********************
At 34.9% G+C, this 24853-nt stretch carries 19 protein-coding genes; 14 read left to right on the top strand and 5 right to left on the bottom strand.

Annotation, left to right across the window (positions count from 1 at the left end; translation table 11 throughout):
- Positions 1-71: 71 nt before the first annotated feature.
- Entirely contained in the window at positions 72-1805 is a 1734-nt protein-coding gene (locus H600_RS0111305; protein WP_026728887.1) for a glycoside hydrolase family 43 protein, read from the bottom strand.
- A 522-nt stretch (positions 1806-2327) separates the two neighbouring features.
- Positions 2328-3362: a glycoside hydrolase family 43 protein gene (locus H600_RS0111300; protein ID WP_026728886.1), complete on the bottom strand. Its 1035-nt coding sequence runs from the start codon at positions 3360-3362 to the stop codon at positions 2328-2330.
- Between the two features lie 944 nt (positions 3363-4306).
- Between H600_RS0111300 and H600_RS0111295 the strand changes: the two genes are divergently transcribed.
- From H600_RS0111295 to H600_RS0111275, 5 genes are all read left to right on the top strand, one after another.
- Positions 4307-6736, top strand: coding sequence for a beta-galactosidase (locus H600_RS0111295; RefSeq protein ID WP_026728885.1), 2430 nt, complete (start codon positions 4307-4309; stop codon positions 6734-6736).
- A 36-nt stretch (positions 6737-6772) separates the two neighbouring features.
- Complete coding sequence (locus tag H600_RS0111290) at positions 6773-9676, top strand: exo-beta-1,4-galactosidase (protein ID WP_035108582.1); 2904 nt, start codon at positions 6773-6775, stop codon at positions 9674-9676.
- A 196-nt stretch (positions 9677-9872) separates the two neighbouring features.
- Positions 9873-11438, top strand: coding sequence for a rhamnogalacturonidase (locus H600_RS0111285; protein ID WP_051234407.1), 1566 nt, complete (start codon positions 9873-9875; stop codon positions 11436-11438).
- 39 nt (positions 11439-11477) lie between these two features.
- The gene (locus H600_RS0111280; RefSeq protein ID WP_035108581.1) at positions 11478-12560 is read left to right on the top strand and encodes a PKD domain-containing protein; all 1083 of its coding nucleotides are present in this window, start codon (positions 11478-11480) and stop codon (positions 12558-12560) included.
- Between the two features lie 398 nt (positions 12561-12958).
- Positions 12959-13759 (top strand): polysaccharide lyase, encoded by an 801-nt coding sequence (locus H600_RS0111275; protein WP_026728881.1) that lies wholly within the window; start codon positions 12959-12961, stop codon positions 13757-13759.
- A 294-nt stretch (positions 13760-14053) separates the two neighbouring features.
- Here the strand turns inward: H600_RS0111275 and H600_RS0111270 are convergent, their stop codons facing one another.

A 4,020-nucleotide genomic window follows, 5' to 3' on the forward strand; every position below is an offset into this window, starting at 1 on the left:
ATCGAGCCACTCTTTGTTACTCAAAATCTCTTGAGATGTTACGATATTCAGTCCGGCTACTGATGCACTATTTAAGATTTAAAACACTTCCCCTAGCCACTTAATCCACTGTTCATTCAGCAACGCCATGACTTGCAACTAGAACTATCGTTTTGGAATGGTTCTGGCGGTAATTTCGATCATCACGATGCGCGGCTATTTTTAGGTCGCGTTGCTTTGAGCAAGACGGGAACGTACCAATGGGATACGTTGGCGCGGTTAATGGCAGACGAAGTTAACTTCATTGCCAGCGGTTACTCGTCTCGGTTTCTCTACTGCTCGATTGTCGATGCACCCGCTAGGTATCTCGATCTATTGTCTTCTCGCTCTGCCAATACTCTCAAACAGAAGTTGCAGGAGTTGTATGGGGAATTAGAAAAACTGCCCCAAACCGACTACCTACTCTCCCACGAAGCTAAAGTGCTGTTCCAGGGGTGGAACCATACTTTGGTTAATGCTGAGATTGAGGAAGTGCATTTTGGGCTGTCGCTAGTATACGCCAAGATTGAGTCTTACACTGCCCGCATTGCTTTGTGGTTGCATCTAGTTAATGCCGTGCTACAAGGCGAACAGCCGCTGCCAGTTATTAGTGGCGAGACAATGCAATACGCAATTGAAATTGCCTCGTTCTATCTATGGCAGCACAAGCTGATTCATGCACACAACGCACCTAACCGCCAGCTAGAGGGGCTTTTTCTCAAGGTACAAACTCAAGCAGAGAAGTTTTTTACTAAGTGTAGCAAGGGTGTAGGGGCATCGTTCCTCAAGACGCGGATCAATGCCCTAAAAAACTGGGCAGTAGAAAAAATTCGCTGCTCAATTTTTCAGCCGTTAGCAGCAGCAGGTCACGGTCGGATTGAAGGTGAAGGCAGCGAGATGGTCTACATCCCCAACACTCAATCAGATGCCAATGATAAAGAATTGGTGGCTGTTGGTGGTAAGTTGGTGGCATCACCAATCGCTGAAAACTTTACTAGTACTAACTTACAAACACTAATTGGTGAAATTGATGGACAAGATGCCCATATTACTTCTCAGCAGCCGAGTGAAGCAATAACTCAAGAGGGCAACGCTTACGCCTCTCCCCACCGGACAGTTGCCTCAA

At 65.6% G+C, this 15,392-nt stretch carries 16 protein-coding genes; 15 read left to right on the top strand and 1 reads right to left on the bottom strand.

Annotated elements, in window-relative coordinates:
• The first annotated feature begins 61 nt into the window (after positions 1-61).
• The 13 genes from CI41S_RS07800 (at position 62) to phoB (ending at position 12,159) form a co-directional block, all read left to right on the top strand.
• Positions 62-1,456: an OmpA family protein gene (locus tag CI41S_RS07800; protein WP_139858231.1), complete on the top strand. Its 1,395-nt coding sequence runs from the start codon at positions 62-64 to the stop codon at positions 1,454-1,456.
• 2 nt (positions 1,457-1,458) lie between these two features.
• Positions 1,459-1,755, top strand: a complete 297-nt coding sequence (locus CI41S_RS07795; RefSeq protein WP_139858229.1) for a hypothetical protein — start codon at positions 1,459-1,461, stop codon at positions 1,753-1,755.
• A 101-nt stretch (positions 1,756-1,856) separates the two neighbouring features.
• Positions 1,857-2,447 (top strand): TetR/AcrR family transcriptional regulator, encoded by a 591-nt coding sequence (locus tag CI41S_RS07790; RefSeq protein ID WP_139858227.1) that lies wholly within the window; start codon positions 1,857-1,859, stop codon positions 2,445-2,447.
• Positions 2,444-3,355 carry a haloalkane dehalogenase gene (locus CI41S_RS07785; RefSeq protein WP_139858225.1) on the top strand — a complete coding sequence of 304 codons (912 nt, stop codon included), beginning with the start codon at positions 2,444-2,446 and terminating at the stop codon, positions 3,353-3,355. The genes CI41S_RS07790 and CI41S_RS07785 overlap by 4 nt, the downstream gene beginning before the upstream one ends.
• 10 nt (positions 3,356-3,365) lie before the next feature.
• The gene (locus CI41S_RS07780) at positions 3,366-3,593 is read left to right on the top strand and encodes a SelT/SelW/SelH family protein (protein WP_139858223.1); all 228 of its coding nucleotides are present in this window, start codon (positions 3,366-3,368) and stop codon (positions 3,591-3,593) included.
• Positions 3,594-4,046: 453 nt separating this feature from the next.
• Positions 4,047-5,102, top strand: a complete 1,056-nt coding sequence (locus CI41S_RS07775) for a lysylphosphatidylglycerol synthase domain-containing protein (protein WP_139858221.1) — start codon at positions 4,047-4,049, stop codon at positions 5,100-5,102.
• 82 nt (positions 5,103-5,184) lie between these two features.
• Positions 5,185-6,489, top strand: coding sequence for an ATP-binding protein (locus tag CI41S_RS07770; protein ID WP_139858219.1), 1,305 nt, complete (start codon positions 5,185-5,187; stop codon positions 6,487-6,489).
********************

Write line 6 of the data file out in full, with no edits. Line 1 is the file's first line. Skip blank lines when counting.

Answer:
- Positions 2328-3362: a glycoside hydrolase family 43 protein gene (locus H600_RS0111300; protein ID WP_026728886.1), complete on the bottom strand. Its 1035-nt coding sequence runs from the start codon at positions 3360-3362 to the stop codon at positions 2328-2330.